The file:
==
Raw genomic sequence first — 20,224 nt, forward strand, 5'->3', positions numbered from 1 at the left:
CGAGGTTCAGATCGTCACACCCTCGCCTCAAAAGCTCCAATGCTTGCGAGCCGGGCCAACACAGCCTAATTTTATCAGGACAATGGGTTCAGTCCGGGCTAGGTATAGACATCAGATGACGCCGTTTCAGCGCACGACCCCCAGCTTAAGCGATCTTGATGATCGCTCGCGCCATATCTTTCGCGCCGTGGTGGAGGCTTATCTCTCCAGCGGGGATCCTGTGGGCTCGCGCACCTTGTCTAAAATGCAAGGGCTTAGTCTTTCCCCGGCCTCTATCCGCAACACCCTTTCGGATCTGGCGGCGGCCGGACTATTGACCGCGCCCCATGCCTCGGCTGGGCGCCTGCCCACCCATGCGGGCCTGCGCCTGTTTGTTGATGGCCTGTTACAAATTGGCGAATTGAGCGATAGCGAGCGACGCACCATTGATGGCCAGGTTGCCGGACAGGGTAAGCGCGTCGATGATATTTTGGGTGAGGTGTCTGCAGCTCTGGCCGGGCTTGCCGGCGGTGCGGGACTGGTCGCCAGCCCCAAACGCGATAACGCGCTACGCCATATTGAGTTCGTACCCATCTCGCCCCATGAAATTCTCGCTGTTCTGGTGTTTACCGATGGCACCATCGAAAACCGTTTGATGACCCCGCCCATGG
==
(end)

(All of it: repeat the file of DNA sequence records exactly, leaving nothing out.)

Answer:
Raw genomic sequence first — 20,224 nt, forward strand, 5'->3', positions numbered from 1 at the left:
CGAGGTTCAGATCGTCACACCCTCGCCTCAAAAGCTCCAATGCTTGCGAGCCGGGCCAACACAGCCTAATTTTATCAGGACAATGGGTTCAGTCCGGGCTAGGTATAGACATCAGATGACGCCGTTTCAGCGCACGACCCCCAGCTTAAGCGATCTTGATGATCGCTCGCGCCATATCTTTCGCGCCGTGGTGGAGGCTTATCTCTCCAGCGGGGATCCTGTGGGCTCGCGCACCTTGTCTAAAATGCAAGGGCTTAGTCTTTCCCCGGCCTCTATCCGCAACACCCTTTCGGATCTGGCGGCGGCCGGACTATTGACCGCGCCCCATGCCTCGGCTGGGCGCCTGCCCACCCATGCGGGCCTGCGCCTGTTTGTTGATGGCCTGTTACAAATTGGCGAATTGAGCGATAGCGAGCGACGCACCATTGATGGCCAGGTTGCCGGACAGGGTAAGCGCGTCGATGATATTTTGGGTGAGGTGTCTGCAGCTCTGGCCGGGCTTGCCGGCGGTGCGGGACTGGTCGCCAGCCCCAAACGCGATAACGCGCTACGCCATATTGAGTTCGTACCCATCTCGCCCCATGAAATTCTCGCTGTTCTGGTGTTTACCGATGGCACCATCGAAAACCGTTTGATGACCCCGCCCATGG